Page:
Angiotensin II Regulates Proliferation and Function of Stem Cells of Apical Papilla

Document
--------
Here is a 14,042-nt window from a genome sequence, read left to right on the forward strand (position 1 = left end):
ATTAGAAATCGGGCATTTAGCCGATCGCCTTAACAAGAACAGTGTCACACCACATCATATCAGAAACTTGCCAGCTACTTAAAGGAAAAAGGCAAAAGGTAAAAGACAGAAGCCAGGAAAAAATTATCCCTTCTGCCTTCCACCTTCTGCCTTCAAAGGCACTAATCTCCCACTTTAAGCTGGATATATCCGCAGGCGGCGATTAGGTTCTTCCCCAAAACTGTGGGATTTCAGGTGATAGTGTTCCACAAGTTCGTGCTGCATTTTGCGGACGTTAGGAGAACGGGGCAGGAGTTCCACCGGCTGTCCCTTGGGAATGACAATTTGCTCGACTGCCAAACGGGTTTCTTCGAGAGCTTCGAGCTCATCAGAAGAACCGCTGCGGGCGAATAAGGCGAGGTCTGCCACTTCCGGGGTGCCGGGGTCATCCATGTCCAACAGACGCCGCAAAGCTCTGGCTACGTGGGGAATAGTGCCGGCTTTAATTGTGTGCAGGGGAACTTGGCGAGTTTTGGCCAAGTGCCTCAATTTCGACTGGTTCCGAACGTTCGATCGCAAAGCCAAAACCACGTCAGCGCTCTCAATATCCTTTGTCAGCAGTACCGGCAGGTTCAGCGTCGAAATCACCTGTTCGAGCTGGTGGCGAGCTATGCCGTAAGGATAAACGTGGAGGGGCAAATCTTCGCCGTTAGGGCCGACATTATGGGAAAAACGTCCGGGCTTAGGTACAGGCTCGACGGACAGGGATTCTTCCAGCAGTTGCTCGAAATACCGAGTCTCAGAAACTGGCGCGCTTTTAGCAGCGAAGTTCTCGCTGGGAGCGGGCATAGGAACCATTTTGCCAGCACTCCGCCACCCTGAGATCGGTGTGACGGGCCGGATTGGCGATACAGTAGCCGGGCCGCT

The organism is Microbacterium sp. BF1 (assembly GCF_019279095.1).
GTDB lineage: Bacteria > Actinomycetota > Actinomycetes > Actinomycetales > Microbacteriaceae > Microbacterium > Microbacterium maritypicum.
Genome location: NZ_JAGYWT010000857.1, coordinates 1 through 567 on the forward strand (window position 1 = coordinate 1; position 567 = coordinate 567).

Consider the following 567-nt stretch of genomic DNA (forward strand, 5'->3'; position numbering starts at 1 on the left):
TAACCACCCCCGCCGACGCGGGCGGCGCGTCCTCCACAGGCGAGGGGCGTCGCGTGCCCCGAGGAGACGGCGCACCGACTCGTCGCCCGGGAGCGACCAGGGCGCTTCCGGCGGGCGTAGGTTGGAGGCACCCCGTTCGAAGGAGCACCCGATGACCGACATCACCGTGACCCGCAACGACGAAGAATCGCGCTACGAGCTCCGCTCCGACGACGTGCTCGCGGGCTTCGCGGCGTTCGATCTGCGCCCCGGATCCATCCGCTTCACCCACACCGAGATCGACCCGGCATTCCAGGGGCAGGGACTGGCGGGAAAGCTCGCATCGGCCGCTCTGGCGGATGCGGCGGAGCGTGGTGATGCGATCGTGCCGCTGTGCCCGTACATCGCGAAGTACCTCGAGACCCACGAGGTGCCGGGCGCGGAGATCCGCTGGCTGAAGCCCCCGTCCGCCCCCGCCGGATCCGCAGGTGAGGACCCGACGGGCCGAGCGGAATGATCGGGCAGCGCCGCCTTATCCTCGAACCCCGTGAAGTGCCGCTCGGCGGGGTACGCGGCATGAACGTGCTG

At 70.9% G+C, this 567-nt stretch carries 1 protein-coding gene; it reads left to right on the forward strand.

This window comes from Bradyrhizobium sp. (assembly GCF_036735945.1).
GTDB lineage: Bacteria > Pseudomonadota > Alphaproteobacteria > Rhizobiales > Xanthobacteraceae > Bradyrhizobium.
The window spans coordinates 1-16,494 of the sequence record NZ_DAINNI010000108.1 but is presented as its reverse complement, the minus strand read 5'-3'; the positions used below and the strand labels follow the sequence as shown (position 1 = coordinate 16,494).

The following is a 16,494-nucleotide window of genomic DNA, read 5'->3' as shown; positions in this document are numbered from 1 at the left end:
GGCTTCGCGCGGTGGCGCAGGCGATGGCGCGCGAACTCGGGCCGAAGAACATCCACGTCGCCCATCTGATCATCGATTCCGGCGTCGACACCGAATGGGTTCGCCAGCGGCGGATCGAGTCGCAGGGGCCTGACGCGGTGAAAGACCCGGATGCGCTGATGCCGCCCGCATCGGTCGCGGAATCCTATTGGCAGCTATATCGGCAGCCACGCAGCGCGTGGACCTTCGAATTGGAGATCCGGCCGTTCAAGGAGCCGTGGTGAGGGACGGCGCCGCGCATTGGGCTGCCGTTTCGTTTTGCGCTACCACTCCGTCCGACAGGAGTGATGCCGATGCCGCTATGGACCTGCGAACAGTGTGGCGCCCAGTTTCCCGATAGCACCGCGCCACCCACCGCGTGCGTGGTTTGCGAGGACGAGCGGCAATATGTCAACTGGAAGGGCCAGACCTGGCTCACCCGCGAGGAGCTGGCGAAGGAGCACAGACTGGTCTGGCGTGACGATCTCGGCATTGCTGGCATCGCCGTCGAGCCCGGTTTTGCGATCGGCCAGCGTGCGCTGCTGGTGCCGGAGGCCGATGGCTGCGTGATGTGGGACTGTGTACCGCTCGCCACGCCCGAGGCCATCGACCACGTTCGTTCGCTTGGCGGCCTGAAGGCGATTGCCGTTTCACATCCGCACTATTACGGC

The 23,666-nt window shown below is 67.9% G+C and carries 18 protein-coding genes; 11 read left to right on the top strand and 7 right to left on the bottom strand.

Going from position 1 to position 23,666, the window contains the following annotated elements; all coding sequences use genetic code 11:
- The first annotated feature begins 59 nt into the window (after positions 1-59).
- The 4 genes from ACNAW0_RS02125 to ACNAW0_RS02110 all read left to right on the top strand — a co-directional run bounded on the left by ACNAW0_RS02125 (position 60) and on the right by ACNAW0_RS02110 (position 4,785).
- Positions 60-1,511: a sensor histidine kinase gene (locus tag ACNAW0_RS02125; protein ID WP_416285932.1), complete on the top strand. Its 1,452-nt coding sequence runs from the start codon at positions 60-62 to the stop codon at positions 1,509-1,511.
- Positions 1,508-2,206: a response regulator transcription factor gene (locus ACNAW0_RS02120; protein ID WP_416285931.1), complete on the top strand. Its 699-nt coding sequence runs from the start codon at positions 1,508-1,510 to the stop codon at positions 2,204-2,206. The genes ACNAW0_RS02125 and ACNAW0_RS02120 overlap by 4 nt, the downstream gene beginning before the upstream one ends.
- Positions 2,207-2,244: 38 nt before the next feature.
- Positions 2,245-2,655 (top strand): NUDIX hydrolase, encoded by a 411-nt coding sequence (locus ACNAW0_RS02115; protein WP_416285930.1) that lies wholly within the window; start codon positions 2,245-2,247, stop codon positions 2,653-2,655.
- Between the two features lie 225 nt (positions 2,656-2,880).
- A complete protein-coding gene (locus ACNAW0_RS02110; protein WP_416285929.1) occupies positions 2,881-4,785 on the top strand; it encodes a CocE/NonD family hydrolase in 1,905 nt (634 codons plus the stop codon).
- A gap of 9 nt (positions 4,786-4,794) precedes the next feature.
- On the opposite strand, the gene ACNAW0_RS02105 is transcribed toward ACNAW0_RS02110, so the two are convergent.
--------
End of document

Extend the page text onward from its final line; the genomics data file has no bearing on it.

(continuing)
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IntroductionStem cells of apical papilla (SCAP) may be affected by inflammatory mediators released by activation with lipopolysaccharide (LPS) from infected pulpal cavities of necrotic immature teeth. Therefore, this study aimed to investigate the presence of a local renin-angiotensin system (RAS) and the role of angiotensin II (Ang II) on the modulation of SCAP in vitro.MethodsPrimary cultures of SCAP were incubated with LPS (0.1–10 μg/mL) for cell viability and quantification of the chemokine CCL2. Components of RAS were searched by gene expression of angiotensinogen (AGTN), angiotensin converting enzyme (ACE), renin, angiotensin receptor 1 (AT1) and 2 (AT2), and Mas receptor. Ang II was investigated in SCAP supernatants. Immunofluorescence was used to detect AGTN and AT1. Next, cells were treated with Ang II for viability/proliferation assessment, quantification of CCL2 and interleukin 6, and mineralization assay. Data were evaluated by analysis of variance using Tukey post hoc comparisons or the Student t test. P values <.05 were considered to be significant.ResultsLPS increased CCL2 production at 1 and 10 μg/mL. The gene expression of AGTN, renin, ACE, and AT1 was detected, but only ACE was increased by LPS. Ang II peptide was found in SCAP supernatants but unaltered by LPS. Both AGTN and AT1 proteins were detected by immunostaining. Ang II significantly induced SCAP proliferation, increased CCL2 production, down-regulated IL-6 release, and reduced the SCAP mineralization rate.ConclusionsA local RAS was found at the apical papilla, and Ang II was able to modulate SCAP function in vitro.

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